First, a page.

Music » Music Reviews

Music reviews - 7.19.06

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Dusk and Summer

It’s a crying shame --- emphasis on crying shame --- that The WB canceled Dawson’s Creek three years ago, since Chris Carrabba’s latest batch of songs seem tailor made to accompany moony-faced Joey Potter and Dawson Leery as they mope endlessly about how hard it is to be a pretty white kid. Boo freaking Hoo. In truth, Carrabba does what he does very well, which is make Muzak for the modern-day Heartbreak Hotel. Let’s call it “mewl rock.” Here is song after song of musical melancholy that occasionally swells into pissed-off growls, reminding us that love really can be a bitch. Sensitive New Age Guys (SNAGs), people who enjoy crying themselves to sleep, and fresh break-up refugees will find plenty to identify with on Dusk and Summer. Everyone else should listen to Ben Folds’ “Song for the Dumped” and get over it already.

--- Eric Rezsnyak




Self release

Not unlike The Blasters or Steve Earle, who infuse a little country bop into roots rock, Joe Hendrick slings some sweet rockabilly guitar within an array off roots styles. The curveball, however, is the new wave-y strain of some of these tunes, like the track “Radio Talk Show” that reminds me of a less-weird Television. But in keeping with roots rock’s affinity for storytelling goosed with a humorous twist, cuts like “The Eyes Of Tammy Faye” or “Rock ’N’ Roll Aisle” are sure-fire crack ups. The guitar is tight and clean, sharing the spotlight with Hendrick’s casual vocal style. Hendrick, who previously twanged mighty for Krypton 88, also plays bass on this disc. The whole platter rolls solid and steady, and like so many pleasant evenings dancing and romancing to this type of music, is over way too soon.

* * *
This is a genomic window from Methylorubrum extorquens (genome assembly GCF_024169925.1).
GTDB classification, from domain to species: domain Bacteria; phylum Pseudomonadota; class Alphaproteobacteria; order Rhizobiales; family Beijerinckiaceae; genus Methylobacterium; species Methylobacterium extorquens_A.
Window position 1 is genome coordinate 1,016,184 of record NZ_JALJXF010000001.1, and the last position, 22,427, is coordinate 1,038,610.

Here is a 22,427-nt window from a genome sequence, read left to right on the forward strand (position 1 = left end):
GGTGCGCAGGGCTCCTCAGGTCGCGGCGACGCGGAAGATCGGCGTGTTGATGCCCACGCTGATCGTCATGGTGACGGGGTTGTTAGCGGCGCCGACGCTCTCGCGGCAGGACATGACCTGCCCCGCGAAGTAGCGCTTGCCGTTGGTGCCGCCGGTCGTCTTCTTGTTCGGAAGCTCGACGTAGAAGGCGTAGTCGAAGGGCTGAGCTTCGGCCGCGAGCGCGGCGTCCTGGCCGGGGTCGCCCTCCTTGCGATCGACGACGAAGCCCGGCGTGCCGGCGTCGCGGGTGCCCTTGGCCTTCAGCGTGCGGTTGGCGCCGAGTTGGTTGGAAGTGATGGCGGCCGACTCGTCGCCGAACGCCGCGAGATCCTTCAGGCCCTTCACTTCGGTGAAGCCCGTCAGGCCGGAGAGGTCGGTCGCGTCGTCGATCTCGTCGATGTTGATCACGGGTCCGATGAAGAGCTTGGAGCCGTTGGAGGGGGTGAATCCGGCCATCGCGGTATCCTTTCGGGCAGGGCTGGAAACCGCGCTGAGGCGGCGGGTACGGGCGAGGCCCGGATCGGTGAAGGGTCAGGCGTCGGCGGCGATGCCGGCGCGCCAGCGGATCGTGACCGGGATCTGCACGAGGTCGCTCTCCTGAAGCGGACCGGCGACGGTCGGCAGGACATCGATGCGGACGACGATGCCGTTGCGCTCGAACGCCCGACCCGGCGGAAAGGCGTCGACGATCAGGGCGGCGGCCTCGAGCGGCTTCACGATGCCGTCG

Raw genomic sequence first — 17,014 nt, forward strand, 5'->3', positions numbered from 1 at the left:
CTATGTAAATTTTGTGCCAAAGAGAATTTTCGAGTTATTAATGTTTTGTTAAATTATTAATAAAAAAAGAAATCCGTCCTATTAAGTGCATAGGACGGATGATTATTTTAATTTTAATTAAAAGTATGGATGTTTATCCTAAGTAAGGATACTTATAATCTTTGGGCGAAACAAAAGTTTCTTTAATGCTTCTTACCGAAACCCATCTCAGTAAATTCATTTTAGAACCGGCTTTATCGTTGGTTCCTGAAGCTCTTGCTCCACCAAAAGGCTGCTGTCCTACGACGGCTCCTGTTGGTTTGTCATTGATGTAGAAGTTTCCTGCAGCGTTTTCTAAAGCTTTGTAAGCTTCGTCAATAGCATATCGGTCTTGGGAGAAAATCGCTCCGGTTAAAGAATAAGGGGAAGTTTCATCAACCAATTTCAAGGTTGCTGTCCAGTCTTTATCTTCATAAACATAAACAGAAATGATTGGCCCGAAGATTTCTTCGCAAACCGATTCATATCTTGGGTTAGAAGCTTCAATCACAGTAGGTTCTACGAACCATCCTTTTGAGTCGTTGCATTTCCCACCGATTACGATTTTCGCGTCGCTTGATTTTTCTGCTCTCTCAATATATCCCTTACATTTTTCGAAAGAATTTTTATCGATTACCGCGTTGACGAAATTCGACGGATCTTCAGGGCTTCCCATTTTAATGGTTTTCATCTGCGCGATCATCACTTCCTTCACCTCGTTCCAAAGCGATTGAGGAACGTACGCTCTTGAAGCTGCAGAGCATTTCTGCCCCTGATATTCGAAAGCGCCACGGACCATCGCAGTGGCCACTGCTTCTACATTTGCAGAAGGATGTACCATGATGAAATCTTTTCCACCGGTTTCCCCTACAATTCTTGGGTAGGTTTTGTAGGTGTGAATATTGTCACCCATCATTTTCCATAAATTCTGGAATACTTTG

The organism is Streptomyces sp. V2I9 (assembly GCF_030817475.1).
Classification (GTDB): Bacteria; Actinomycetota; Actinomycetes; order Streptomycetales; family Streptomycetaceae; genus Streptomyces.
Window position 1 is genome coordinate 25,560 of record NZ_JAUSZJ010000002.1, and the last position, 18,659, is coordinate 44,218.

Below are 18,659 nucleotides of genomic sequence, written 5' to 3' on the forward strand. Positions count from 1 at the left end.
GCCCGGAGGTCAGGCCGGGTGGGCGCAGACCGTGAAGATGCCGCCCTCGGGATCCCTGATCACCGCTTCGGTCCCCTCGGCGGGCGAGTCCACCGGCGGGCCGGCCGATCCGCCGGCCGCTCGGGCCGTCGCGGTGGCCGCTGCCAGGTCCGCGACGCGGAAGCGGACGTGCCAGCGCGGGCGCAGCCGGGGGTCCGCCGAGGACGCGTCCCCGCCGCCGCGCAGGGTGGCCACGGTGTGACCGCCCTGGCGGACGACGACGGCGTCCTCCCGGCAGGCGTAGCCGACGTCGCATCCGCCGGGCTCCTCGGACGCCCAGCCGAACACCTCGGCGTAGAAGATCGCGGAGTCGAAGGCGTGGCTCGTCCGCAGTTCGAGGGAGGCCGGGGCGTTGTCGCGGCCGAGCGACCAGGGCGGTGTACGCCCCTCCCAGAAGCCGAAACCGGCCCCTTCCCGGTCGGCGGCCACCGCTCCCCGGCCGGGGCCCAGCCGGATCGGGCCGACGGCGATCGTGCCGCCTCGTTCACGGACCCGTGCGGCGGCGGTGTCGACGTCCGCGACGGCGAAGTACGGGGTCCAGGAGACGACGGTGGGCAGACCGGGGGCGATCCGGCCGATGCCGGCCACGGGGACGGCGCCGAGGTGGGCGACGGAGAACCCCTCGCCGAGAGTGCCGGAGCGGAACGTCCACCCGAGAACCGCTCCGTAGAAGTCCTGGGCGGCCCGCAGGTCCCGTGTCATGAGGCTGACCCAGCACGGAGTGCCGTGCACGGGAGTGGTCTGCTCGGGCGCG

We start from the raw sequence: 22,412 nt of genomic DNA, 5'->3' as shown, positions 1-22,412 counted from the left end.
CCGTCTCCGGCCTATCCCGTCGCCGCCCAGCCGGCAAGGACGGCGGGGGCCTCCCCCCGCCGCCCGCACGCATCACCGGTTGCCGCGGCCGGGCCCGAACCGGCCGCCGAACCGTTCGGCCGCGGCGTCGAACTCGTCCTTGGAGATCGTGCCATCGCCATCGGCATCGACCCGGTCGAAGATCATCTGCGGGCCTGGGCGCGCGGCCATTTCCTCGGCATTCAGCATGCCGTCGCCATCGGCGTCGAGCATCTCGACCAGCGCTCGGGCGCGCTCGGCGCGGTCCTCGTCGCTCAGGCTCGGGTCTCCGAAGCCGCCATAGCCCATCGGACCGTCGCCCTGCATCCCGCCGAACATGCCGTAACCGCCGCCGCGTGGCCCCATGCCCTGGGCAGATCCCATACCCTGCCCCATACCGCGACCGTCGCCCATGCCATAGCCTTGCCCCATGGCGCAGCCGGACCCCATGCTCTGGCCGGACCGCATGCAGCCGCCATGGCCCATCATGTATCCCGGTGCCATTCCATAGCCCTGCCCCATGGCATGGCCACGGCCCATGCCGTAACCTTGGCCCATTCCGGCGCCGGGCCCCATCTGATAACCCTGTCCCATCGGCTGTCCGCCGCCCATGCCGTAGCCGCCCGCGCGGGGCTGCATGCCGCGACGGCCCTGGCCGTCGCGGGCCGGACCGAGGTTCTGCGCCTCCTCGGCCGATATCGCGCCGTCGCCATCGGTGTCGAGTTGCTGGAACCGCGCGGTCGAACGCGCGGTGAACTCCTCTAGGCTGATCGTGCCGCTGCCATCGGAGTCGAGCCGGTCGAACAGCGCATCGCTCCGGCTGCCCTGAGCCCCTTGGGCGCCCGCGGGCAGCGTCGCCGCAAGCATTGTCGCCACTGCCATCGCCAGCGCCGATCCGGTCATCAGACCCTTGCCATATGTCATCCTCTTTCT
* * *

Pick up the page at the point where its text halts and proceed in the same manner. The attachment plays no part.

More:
--- Frank De Blase



Cold as the Clay

While late-career roots-music albums by punk rockers might come off as contrived or vain, it’s difficult to imagine Bad Religion singer Greg Graffin doing anything on a superficial basis. The author of two decades’ worth of searing political lyrics --- not to mention a Cornell doctoral thesis on evolutionary theory --- Graffin made Cold as the Clay with the express intention of honoring traditional “old-time” folk. It may surprise you, but this music belongs to him. It has always influenced his punk songwriting and is a fundamental aspect of the family heritage that Graffin has been steeped in since childhood. Even in this unexpected context, though, Graffin shouldn’t sound like a stranger to Bad Religion fans. As he explains, Bad Religion songs often start acoustically, and Graffin employs the same incisive intellectualism here that has become his trademark. With such a focused gaze, he almost can’t help but bring stark authenticity to this fresh take on a historic artform.

--- Saby Reyes-Kulkarni


Taking the Long Way
Columbia Records

It’s easy to dismiss Natalie Maines’ controversial in-concert criticism of George Bush in 2003 as just poseur politics, especially since she made her comments in London and later offered a half-hearted apology. However, music fans might not comprehend the magnitude of Maines ’ stand. The Chicks became country music pariahs whose very livelihood --- and lives --- were threatened.

It might seem similarly easy to dismiss the Chicks’ latest effort, Taking the Long Way, as simple country-pop aimed at as diverse an audience as possible. But this dismissal, too, would be wholly unfair, because with this CD the band has successfully merged its politics and its music into what is essentially a powerful “fuck you” to the Nashville establishment, and those who doubted and hated them. For the first time, the Chicks helped write all the songs on the album, and the result is somewhere just south of Sheryl Crow, ranging from caustic declarations of independence to heart-tugging tales of lost love.

In essence, dismissing the Dixie Chicks is dismissing all of modern country music, because Taking the Long Way might be the best mainstream country album in a long time.

--- Ryan Whirty